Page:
Infinitives (Part Two)

Infinitives are verbals made from “to” plus the stem form of a verb. They can function as nouns, adverbs, and adjectives. Last time we looked at the basics of infinitives and infinitive phrases. This time we’ll find out what “actors” are and how to use them. We’ll also discuss the most common error made when using infinitives, the infamous split infinitive.



When some verbs take an infinitive phrase as a direct object, they require an “actor” for the action that the infinitive phrase implies. You can think of an actor as the informal (non-grammatical) “subject” of an infinitive phrase.


You must always include an actor when an infinitive phrase is the direct object of one of the following verbs: allow, advise, appoint, convince, encourage, force, hire, incite, implore, instruct, invite, order, permit, remind, teach, and tell.


The role of actors is easiest to explain with examples. The actor will be in bold print this time, rather than the infinitive. Note that an actor must immediately follow the main verb of the sentence.


She encouraged me to study regularly for the test.


The court appointed an attorney to represent the estate.


Bob hired Martha to help with the seasonal rush.


Richard convinced the library to wave the late fee.


Do not include an actor when the infinitive is the direct object of one of these verbs: agree, begin, continue, decide, fail, hesitate, hope, intend, learn, neglect, offer, plan, prefer, pretend, promise, refuse, remember, start, and try. Look at these examples, and pay special attention to the fact the “to” of the infinitive immediately follows the main verb.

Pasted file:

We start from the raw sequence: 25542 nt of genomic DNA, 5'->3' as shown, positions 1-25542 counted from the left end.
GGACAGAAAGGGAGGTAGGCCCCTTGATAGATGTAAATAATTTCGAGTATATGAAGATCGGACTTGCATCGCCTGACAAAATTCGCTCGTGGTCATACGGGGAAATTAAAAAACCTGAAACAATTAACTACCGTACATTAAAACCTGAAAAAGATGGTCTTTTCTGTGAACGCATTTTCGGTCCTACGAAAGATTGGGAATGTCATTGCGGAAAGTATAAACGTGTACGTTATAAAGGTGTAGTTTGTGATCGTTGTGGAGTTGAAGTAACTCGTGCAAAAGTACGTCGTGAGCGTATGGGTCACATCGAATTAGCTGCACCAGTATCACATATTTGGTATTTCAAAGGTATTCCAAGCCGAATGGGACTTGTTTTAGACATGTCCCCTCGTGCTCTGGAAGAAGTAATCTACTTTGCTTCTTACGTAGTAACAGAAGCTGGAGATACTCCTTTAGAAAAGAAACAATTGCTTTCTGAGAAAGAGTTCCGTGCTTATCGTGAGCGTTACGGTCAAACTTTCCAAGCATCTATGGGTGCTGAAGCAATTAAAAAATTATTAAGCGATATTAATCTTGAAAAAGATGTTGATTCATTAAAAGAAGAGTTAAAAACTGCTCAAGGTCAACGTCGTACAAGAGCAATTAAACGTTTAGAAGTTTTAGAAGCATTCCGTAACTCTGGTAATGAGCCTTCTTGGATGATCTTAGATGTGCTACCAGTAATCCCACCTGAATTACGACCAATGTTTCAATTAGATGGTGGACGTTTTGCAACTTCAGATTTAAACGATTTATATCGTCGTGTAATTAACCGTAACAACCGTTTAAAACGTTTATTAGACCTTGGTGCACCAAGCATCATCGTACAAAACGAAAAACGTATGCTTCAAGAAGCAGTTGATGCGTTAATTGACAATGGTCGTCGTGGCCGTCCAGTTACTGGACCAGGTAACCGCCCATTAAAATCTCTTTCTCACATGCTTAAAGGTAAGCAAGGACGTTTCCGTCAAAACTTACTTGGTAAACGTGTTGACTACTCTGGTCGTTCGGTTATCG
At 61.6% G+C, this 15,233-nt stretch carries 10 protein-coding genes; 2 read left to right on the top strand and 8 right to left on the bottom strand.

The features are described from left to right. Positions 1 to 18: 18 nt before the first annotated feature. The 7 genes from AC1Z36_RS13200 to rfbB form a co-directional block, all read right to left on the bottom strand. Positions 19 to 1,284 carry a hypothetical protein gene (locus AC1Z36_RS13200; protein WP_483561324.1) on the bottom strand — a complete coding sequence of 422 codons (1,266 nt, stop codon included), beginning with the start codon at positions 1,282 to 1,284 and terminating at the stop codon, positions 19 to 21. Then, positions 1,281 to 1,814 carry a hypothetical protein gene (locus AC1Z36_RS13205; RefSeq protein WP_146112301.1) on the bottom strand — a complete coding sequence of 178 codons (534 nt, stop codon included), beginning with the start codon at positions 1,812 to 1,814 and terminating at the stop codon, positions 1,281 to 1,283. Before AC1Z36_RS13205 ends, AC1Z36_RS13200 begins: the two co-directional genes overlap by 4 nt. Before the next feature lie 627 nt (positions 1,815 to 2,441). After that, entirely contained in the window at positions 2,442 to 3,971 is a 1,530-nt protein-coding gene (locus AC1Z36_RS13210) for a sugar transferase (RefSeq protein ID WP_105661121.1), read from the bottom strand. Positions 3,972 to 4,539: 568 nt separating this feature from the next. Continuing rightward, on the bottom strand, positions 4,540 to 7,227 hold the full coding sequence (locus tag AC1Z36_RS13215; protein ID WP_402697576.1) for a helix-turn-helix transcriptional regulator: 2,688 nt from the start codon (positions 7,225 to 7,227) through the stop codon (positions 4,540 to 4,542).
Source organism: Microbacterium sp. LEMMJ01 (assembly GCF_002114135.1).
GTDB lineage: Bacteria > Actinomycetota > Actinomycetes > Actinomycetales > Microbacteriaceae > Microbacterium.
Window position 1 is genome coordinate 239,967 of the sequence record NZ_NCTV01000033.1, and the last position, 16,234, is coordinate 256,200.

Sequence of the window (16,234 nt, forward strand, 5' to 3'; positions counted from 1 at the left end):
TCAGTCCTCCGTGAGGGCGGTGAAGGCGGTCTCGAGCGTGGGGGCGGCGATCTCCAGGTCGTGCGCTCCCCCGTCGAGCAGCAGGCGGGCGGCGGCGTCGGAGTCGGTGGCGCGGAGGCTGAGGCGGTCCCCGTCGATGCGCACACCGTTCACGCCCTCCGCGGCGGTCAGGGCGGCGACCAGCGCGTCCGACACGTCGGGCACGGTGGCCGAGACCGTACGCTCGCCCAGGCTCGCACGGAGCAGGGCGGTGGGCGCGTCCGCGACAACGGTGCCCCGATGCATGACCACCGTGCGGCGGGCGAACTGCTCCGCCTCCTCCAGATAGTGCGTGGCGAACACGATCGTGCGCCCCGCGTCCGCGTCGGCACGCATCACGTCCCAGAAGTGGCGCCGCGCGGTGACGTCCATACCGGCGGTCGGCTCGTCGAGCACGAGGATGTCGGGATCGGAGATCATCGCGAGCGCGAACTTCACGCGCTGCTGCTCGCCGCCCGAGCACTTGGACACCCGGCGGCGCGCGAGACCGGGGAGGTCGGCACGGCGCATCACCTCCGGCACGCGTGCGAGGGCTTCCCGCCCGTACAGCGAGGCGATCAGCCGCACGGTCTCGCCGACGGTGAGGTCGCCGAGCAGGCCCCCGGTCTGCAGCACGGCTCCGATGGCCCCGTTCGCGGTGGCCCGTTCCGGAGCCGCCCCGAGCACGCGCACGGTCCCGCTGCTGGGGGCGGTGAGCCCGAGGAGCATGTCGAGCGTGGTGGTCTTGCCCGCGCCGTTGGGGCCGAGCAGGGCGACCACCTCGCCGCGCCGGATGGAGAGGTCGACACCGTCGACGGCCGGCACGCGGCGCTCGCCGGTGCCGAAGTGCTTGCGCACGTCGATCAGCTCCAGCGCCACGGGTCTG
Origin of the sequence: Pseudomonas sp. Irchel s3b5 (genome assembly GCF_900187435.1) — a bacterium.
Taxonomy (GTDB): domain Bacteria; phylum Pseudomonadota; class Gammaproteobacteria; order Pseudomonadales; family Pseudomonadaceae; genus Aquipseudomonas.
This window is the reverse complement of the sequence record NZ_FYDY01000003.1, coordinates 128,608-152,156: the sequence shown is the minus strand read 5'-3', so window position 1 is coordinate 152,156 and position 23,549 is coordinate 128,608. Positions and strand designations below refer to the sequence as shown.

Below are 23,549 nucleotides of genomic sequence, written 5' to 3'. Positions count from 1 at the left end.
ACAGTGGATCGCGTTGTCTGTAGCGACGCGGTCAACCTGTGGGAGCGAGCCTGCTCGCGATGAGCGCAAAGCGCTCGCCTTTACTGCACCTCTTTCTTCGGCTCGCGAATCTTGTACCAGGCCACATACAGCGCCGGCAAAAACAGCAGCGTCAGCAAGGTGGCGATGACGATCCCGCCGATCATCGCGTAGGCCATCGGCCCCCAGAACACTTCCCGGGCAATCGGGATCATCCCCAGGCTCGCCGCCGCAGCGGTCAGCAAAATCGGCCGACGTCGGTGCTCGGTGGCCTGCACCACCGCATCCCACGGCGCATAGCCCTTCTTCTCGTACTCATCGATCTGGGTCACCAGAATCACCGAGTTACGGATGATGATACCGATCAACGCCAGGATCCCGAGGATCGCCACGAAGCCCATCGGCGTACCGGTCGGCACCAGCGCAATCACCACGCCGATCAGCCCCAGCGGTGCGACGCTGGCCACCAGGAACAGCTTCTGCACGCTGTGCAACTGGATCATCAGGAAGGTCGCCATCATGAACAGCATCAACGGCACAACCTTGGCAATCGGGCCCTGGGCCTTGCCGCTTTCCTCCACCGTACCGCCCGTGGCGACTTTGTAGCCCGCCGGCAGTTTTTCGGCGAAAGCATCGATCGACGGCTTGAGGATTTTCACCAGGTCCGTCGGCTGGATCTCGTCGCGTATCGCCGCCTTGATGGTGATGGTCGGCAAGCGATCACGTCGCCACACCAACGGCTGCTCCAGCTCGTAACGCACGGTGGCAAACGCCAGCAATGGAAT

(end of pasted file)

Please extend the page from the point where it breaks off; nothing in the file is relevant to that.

He pretended to care.


He refuses to study.


Emily prefers to have Sundays off.


Dan promised to work late.


These verbs can take or leave an actor: ask, expect, like, need, and want. Here are two pairs of examples with and without an actor. The optional actor is in bold text.


Mark needs to see the map.

Mark needs his driver to see the map.


She wanted to arrive early.

She wanted him to arrive early.


Infinitives vs. Prepositional Phrases

Don’t confuse infinitives with prepositional phrases, which also begin with “to.” Remember, infinitives are verbals made of “to” plus a verb. Prepositional phrases consist of “to,” a (pro)noun, and any applicable modifiers.



to fly, to draw, to win, to ride, to earn


Prepositional Phrases:

to the company, to her address, to them, to the beach


Split Infinitives

A split infinite occurs when a word or phrase interrupts the “to” and verb of the infinitive.


Infinitive split by a word: I was taught to carefully drive in rainy weather.

Not split: I was taught to drive carefully in rainy weather.


Infinitive split by a phrase: I prefer to on a cold day stay in bed.

Not Split: I prefer to stay in bed on a cold day.


Split infinitives are one of the most common errors you’ll see and hear in everyday life. Works of American popular culture frequently split infinitives for reasons of cadence or rhythm. One of the most memorable split infinitives in television history comes from the Star Trek franchise:


…to boldly go…


This is the perfect example of a writer choosing to split an infinitive because it simply sounds better. The word order lends itself to placing the emphasis on “boldly,” something actors Patrick Stewart and William Shatner both do in their respective versions of the series. “To go boldly” and “boldly to go” simply don’t have the same impact. (The latter also breaks the parallelism of the speech as a whole.)


Despite their prevalence, you really should avoid using split infinitives in your own writing. An infinitive split by a single word is generally tolerated in casual writing, but getting in the habit of doing so makes it too easy for split infinitives to creep into your formal writing. You’re better off learning to use infinitives correctly in the first place.